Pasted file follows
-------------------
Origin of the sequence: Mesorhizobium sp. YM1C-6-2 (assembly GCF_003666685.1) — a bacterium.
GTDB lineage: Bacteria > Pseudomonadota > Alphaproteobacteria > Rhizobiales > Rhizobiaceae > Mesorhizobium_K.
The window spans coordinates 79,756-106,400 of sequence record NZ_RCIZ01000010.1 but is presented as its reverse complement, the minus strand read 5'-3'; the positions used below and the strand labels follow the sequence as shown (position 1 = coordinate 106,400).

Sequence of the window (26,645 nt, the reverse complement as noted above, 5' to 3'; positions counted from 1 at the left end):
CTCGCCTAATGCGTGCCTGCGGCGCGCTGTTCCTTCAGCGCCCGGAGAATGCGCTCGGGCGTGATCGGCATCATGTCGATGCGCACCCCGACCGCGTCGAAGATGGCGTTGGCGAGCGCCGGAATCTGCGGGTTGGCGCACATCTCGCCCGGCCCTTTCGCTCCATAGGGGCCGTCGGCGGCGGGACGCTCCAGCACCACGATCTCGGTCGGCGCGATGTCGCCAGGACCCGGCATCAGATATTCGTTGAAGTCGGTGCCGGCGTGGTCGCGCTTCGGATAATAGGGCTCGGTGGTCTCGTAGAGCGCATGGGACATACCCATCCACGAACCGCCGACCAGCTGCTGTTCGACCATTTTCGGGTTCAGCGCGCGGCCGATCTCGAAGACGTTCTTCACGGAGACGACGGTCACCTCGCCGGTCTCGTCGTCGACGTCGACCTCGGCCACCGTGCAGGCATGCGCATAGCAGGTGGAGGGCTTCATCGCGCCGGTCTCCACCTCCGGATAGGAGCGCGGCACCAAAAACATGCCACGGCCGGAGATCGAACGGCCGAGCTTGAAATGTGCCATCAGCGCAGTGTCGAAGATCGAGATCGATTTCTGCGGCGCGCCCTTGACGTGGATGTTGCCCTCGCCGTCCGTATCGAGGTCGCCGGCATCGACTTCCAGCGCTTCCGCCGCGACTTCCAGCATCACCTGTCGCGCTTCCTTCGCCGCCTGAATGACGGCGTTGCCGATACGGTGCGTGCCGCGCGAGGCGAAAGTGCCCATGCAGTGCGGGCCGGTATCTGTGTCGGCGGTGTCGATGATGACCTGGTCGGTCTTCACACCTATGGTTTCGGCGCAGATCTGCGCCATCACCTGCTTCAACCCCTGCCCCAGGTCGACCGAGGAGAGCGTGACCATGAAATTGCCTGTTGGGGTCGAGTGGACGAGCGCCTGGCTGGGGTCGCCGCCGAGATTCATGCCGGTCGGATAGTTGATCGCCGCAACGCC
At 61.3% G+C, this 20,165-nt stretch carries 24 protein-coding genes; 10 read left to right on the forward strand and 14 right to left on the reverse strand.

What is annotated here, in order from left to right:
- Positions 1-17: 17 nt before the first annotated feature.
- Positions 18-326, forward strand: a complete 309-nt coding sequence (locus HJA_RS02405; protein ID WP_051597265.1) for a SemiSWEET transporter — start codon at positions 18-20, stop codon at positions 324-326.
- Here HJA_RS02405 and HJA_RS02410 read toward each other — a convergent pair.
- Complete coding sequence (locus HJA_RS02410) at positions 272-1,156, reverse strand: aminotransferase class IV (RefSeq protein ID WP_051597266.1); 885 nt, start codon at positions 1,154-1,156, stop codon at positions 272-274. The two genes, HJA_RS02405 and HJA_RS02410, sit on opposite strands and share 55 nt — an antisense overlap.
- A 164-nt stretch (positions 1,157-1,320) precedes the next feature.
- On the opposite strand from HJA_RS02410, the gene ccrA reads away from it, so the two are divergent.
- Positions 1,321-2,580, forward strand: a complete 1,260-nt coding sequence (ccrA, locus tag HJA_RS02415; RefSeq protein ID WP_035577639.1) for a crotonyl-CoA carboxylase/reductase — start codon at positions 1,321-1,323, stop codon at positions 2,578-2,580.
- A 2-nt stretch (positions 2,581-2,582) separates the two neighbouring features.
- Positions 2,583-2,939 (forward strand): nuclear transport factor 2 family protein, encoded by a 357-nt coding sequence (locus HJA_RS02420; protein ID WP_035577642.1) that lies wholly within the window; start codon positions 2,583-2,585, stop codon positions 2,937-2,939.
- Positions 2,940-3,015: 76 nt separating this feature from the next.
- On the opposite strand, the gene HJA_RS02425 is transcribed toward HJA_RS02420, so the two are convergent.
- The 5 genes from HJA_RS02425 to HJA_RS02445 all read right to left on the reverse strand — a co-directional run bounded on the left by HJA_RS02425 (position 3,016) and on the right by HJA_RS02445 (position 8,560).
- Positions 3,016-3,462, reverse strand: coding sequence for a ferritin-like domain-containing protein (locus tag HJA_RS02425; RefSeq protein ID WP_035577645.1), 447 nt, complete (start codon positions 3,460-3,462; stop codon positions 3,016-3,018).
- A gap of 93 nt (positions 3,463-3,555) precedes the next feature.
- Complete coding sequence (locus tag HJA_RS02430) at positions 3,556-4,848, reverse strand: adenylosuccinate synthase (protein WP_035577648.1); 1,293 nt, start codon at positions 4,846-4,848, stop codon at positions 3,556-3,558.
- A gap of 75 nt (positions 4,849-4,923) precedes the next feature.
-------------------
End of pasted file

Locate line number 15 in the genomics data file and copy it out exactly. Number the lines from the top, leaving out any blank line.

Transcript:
- A 2-nt stretch (positions 2,581-2,582) separates the two neighbouring features.